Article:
This coming week you will read about our Savior’s amazing discussion with the Samaritan woman at the well. During the conversation, “the Holy Spirit was working in her heart. God the Father was drawing her irresistibly to Christ, revealing truth to her that eye had never seen and ear had never heard” (p. 149).
So how about you—When and how did the Holy Spirit first reveal the truth of Christ to your soul? Each and every story of conversion is a miracle. We want to hear yours!
When I was in elementary school, our dear librarian Miss Kisiel had a rule: you had to read three biographies before you were allowed to enter the special closet where the Nancy Drew collection was stored and select one of the precious books from the shelf.
I am not aware that either of the Churchills were believers in Jesus Christ, and there are aspects of their family life I would not want to emulate. However, through these letters you get a glimpse into a marriage that was, in many ways, remarkable.
For fifty-seven years, through two world wars, countless political campaigns, two terms as prime minister, relationships with kings and presidents, and travels around the globe, Winston and Clementine maintained a loving and affectionate relationship. The record of which can be found in their countless letters to one another.
One letter from Winston to Clementine, early in their marriage closes with these words: “My dearest you are very precious to me and I rejoice indeed to have won and kept your loving heart. May it never cool towards me is my prayer and that I may deserve your love my resolve” (p. 75).
Fifty years later, Winston received this note from Clementine upon his return from a trip: “My Darling, The Time has seemed long without you—I shall be on the door-step to welcome you Home. Your devoted Clemmie” (p. 643).
Every biography, every life teaches. It warns or inspires. The marriage of Winston and Clementine, although not perfect, encouraged me to show even more affection to my wonderful husband. For it struck me that this couple’s consistent expressions of affection for one another over half a century were as much a means of preserving their love as a reflection of the love they already shared.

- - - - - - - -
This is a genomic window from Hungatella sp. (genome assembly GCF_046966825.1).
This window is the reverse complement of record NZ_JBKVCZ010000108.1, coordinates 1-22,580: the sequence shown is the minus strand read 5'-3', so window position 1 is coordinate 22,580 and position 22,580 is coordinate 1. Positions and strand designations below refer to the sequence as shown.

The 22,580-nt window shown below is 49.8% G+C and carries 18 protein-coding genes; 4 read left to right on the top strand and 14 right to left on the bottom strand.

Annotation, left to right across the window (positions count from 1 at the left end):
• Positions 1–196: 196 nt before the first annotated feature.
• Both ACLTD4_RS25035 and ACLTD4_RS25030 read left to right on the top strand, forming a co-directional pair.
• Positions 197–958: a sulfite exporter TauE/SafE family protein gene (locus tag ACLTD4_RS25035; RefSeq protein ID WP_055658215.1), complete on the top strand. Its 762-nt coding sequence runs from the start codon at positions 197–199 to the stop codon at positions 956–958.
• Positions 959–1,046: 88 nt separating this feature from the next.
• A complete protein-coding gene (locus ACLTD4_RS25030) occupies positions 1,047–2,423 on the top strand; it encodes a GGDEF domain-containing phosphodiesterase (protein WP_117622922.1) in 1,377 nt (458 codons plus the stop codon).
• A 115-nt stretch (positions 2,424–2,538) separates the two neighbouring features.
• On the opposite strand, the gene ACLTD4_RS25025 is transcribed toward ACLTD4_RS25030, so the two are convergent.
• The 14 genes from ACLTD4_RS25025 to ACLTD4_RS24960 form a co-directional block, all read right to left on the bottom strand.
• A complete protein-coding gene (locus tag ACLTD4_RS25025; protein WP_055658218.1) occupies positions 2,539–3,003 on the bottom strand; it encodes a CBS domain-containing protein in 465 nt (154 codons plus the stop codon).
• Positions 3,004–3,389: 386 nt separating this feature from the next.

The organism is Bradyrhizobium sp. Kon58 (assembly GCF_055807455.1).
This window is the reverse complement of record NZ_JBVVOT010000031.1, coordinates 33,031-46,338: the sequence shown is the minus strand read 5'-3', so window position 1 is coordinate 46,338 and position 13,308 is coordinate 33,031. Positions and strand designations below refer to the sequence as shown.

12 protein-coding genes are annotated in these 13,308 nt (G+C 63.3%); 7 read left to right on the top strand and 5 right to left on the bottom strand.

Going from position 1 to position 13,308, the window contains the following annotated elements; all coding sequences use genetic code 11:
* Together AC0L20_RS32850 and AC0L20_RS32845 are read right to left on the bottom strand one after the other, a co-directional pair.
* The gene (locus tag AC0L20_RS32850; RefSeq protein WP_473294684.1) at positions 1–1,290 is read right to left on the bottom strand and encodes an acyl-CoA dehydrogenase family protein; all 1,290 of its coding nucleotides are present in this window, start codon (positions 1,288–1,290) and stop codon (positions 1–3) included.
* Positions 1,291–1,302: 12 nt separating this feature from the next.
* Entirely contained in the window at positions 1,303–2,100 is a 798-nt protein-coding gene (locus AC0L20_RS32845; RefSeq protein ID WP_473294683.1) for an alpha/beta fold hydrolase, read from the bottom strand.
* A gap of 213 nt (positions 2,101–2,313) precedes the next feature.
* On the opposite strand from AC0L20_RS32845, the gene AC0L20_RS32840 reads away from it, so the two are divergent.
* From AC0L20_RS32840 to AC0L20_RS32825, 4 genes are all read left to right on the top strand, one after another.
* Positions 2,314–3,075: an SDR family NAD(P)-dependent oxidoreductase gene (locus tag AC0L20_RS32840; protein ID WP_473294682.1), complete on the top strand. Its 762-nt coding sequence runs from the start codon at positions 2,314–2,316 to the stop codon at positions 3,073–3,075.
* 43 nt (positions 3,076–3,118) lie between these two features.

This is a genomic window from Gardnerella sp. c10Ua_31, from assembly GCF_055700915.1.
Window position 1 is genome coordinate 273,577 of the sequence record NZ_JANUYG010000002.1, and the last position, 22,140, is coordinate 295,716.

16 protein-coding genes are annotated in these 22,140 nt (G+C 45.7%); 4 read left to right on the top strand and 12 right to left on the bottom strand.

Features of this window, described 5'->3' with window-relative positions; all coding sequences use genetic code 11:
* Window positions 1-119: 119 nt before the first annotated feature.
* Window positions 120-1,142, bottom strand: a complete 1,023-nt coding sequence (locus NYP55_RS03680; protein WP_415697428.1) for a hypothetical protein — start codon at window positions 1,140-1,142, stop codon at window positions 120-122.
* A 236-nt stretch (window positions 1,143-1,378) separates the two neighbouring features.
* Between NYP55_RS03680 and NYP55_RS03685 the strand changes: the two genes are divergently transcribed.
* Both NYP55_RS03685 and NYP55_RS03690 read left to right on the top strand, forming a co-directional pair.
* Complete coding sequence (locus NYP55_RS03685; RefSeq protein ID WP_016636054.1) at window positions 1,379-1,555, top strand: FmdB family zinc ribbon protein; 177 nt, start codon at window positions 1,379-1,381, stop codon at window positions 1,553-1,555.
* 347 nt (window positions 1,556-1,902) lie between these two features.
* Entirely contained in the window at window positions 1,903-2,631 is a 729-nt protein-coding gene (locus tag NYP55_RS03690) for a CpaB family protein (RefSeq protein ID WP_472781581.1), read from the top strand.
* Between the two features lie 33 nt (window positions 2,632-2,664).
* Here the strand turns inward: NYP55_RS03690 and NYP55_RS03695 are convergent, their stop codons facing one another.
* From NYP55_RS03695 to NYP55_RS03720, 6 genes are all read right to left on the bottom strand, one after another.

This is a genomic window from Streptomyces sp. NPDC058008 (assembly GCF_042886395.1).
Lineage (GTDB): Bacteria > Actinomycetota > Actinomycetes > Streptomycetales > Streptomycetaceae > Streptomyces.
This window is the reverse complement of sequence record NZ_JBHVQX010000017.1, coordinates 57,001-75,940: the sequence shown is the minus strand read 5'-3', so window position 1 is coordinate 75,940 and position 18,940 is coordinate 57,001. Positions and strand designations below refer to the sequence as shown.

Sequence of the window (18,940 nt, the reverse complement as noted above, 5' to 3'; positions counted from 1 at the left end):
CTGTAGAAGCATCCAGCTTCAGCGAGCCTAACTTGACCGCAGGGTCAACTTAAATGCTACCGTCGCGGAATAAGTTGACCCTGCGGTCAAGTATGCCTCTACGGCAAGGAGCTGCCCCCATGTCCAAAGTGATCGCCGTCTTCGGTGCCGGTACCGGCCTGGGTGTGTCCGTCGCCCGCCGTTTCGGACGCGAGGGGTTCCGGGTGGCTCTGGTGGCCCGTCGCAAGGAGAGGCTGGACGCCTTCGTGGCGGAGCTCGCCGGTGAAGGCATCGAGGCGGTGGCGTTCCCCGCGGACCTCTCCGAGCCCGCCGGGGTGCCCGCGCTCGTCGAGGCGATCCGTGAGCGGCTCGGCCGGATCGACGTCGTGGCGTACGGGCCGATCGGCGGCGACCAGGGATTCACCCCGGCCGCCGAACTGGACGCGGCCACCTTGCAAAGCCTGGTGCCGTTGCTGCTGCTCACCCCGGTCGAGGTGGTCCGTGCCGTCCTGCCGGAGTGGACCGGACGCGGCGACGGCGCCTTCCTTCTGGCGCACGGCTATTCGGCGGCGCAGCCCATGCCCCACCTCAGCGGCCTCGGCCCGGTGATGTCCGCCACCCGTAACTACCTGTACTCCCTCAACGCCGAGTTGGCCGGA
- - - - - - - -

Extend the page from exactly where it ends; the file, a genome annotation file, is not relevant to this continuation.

Now I only write one letter to Steve a year—on our anniversary. But almost every day I try to put a little note in his lunch. And I cherish the emails or text messages he sends me just to say, “I love you.” As a result of reading this book I’m inspired to email him more often. I’m thankful for the encouragement to grow in expressing tender love for my husband.
You may be longing for the day when you can move away from your parents or get rid of your roommates in exchange for a husband and home. Or maybe you can’t wait until you and your husband can finally afford to purchase a house rather than pay rent on an apartment. Or possibly you resent being stuffed into a small house with a large family. What you wouldn’t do for a larger dwelling place!
Do you (like me) find yourself tempted to be discontent with your home?
If so, then this counsel author Randy Alcorn once gave a discontent couple is for you (and me) today:
“When I was a pastor, a couple came to my office and told me they wanted to be able to give more money to the church and to missions. “But we’ve always had this dream for a beautiful home in the country,” they added, “and we can’t seem to shake it. Is that wrong?” No it isn’t. In fact, the dream of a perfect home is from God. It’s just that such a dream cannot and will not be fulfilled in this life. Our dream house is coming; we don’t have to build it here. In fact, we can’t. (In Light of Eternity, pp. 155-156.)
We may never have that perfect home we desire here on earth. But “our dream house is coming!” It’s in heaven, waiting there for us, as Jesus promised: “In my Father’s house are many rooms. If it were not so, would I have told you that I go to prepare a place for you?” (John 14:2) Dear Lord, may my mind and affections be set, not on the things of this earth, but on my eternal home in heaven where I will one day be with you. This is my ultimate dream house—and not just a dream, it is a certain hope! Thank you for the work of your Son on the cross, which brought me into your family, and, one day, will bring me into your home forever!